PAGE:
Nicholas Lemann on the Journalism Crisis

29 10 2009

nicholaslemannphoto_p233_crop“Journalism isn’t going away,” says Nicholas Lemann, dean of Columbia University’s Graduate School of Journalism, in an interesting interview with Spiegel Online. “But it is reconstituting itself in a pretty fundamental way.”

You would expect some optimism from someone in Lemann’s position, and he doesn’t disappoint. Confronted with plunging circulation figures among major dailies, he says, “Newspapers may have found the bottom.”

“Metro newspapers in the United States are probably not going to disappear entirely. But they’ve almost all shrunk. That doesn’t mean they’ll go away or won’t continue to be the dominant news provider in their communities.”

Spiegel frequently alludes to the recent report by Columbia Professor Michael Schudsonand Leonard Downie Jr., the former executive editor of the Washington Post, “The Reconstruction of American Journalism.” But it returns, naturally enough, to questions about the Balloon Boy coverage and its implications for the future of journalism.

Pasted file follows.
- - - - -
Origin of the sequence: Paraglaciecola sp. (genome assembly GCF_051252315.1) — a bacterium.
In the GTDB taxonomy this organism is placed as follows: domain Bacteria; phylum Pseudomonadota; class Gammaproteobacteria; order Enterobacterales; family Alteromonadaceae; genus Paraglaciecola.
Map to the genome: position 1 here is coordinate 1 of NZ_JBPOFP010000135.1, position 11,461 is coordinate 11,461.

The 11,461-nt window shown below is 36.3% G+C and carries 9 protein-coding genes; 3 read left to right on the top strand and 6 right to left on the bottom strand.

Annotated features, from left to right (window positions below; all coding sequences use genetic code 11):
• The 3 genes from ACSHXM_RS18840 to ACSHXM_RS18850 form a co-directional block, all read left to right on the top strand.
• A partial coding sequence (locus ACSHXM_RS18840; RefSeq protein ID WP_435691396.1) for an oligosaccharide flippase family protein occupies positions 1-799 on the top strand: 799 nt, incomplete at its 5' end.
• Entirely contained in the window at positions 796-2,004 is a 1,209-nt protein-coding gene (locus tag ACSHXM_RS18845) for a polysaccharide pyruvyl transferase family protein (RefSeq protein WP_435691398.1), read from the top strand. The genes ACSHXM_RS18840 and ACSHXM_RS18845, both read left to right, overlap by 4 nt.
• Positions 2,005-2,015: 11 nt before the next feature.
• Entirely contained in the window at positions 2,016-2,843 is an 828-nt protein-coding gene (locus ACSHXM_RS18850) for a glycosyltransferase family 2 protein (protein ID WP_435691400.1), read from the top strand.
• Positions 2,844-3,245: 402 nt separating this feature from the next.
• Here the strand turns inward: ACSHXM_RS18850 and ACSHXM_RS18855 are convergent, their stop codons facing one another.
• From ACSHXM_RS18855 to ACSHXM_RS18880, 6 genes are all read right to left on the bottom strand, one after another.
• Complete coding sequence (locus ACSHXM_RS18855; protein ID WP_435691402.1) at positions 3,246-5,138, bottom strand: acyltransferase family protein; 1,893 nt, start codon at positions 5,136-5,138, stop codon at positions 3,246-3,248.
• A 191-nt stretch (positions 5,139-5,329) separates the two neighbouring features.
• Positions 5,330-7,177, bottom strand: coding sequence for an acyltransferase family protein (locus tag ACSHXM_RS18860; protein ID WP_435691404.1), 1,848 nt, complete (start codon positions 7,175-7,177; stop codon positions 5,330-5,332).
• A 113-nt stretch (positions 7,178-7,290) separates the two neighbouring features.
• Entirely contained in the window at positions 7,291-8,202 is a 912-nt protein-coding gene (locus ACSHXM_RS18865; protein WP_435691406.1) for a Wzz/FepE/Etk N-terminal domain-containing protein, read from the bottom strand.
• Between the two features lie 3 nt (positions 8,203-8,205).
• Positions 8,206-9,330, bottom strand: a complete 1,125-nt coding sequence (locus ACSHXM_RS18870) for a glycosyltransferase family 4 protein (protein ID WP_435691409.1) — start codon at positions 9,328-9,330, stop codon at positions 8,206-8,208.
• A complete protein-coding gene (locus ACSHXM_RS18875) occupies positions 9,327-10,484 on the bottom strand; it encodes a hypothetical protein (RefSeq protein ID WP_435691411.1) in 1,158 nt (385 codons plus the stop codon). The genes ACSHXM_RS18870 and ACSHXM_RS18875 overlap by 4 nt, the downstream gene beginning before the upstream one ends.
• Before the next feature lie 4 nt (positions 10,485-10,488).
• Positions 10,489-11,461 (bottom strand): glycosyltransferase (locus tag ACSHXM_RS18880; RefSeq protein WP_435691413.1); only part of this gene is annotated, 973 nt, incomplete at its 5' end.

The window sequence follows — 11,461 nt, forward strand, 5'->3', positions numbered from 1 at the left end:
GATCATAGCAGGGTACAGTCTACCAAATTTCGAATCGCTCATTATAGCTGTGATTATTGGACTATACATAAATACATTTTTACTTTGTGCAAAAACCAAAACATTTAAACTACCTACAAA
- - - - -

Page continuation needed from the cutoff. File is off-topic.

“This is something I found a little frustrating. If you have a pure market-based journalism system, then stories like Balloon Boy will inevitably rise to the top. [!] The reason is that there are pure market forces at work, and this is what people apparently want. So if you say on the one hand that public support for journalism is unthinkable and that journalism must live entirely in the market system, but then on the other hand you reject the results as worthless, that puts us in a bind.”

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